Governments in the region are focusing on precautionary measures such as mandatory quarantines and restrictions for travelers arriving from countries with important numbers of infected people, including China and the United States.
Here is an overview of the situation in a region that attracts tourists from all over the world:
Anguilla has closed sea and airports for 14 days starting March 20. The island imposed self-quarantine for travelers who have been outside the Caribbean Region within the 14 days prior to arrival. As of Monday, sixty people have been quarantined in Anguilla because of their recent travels from countries where the coronavirus is present.
This was revealed Sunday night by the island’s Governor Tim Foy and Premier Victor Banks as they noted that 56 of the people are in self-quarantine. A total of six people were tested for the virus.
Three of those tests were negative and officials are awaiting results of the remaining samples from the Caribbean Public Health Agency (CARPHA) Laboratory in Trinidad.
Aruba began last week to launch a series of aggressive measures to contain and prevent the spread of the novel coronavirus. The Dutch Caribbean island has among other measures restricted all non-residents from entering the country.
Aruba has so far nine confirmed cases with no deaths reported.
Antigua & Barbuda
Antigua and Barbuda remains open for travelers. However, foreign nationals who have traveled to China, Italy, Iran, Japan, Korea, and Singapore the past 28 days, will be not be allowed to enter into the islands.
Numerous other preventive measures were put in place including educational campaigns at hotels.
So far, Antigua & Barbuda has three confirmed cases.
Barbados became Saturday the second Caribbean Community (CARICOM) country to announce a significant increase in the number of people infected by the coronavirus, and called on citizens and residents not to panic but follow the guidelines given by health officials.
The island now has 14 positive cases of the virus and no deaths reported so far.
After Dominica’s first positive case of COVID-19 was announced, Prime Minister Roosevelt Skerrit announced measures aimed at reducing the spread of the virus and protecting the most vulnerable.
Skerrit said Sunday night that the greater risk of the COVID-19 virus is for the country’s senior citizens and for those citizens who have a chronic, underlying condition.
He said his government is adopting a four-stage approach to the management of the corona pandemic.
“With the revelation of the first imported case, we have moved from level one to level two. Against that background, I am making a decision to suspend all classes of school from tomorrow (Monday),” the PM announced.
“We shall be intensifying screening at our borders and I anticipate that in a day or two, we shall be announcing new measures and regulations with respect to the opening of our ports of entry……as of tomorrow, we shall beef up security and screening at our ports of entry and by midweek I shall have more two say on the issue of mandatory quarantine of persons entering our island.”
Dominica has so far two confirmed cases with no deaths reported.
Grenada has announced Sunday its first case of the coronavirus disease. Health Minister Nikolas Steele said the patient has been isolated to prevent the spread of the virus.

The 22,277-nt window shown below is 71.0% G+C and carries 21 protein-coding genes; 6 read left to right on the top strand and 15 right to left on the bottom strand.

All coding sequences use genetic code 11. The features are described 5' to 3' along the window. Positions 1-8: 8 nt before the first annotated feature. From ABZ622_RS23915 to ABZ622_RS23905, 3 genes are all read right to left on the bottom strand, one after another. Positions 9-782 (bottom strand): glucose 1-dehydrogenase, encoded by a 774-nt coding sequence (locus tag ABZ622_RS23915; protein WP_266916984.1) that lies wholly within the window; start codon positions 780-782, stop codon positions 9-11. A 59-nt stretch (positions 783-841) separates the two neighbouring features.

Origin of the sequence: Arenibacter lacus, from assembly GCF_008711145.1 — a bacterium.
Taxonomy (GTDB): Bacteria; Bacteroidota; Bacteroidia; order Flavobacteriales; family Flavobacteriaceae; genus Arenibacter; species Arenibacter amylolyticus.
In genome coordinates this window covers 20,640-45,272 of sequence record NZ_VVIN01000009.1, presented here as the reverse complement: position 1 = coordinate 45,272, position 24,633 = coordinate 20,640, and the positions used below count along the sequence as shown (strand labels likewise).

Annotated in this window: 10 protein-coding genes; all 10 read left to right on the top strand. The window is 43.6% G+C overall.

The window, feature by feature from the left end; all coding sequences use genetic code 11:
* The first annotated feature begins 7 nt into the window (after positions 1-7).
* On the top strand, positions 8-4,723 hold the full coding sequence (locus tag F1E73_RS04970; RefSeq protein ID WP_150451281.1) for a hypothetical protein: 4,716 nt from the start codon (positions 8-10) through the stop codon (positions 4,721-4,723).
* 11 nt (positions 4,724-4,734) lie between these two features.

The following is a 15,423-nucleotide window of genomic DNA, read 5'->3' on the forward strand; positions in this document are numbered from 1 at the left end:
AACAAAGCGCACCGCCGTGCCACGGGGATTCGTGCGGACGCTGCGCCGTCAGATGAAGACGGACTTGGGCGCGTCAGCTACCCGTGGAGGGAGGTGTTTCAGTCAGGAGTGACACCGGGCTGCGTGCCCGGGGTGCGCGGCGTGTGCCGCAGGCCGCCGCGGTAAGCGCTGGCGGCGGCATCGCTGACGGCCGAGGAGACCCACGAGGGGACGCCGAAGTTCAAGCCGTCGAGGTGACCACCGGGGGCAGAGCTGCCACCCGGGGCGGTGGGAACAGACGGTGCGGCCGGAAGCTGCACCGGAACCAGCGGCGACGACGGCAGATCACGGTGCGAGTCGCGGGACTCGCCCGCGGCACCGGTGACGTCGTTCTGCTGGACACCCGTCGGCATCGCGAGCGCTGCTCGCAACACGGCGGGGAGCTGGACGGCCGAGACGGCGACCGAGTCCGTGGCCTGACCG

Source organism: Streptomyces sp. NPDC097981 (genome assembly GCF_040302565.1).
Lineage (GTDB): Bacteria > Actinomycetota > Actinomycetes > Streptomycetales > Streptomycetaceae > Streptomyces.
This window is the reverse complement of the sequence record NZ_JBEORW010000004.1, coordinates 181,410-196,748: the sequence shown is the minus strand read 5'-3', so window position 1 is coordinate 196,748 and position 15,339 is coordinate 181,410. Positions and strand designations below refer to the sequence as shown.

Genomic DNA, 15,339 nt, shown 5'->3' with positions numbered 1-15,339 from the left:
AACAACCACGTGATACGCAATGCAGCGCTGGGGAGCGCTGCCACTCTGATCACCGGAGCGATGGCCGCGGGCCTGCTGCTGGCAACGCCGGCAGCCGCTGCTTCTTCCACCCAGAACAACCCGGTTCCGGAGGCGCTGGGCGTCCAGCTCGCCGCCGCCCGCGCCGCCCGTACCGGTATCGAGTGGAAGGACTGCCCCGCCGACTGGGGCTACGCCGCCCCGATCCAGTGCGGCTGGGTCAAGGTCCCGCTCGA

Moves are already taking place to isolate and monitor "several individuals" who were in close contact with the patient, the official added. "This will continue for the next 14 days at a minimum."
With Grenada now at Stage 1 in its response to COVID-19, Steele told the nation that this imported case "brings us to a new phase, a phase of making sure that this deadly disease does not spread within our shores."
The total number of confirmed coronavirus cases in Guyana has reached 20 with one death as of Monday.
The country's Minister of Public Health Volda Lawrence warned last week (after the first cases were reported) that though the number of declared cases was still relatively law in Guyana, people still had to adhere to preventative measures.
“The threat is real. It is not discriminatory and we must all shoulder our responsibility resolutely and be resilient in our adherence to precautionary measures that have been established,” Lawrence had said.
The number of coronavirus positive cases in Jamaica has increased to 21 with one death reported as of Monday.
The Minister of Health Christopher Tufton said 14 of the cases have been imported. Six involve individuals who came in contact with people arriving from abroad while one case is still under investigation.
Prime Minister Andrew Holness announced that all schools on the island will remain closed until April 20.
Holness said all people who are 75 years and older must stay at home. Additionally, all public sector employees 65-years-old and older will work from home.
The PM also declared that every person who entered the island from March 18 will be quarantined for 14 days.
Saint Lucia has declared Monday a state of emergency due to the coronavirus. The declaration was signed by Governor-General Emmanuel Neville.
So far Saint Lucia has three cases of the highly contagious virus.
Trinidad and Tobago
The Islands' Ministry of Health has confirmed that Trinidad and Tobago has 50 new cases of COVID-19. All cases came from the 68 people who were repatriated from a cruise ship that was stranded in Guadeloupe.
The confirmed cases are being treated in health care facilities.
- Countries: Caribbean
- JAMAICA | Holness clarifies screening protocol for arriving passengers in June
- JAMAICA | As Tourism Sector Re-Opens, PNP Warns of Double-Standard
- JAMAICA | Borders open to Ja Nationals June 1, visitors June 15
- Political Plotters and Players, the Caribbean can't breathe !
- JAMAICA | PIOJ predicts 14% contraction of Jamaica's economy in June quarter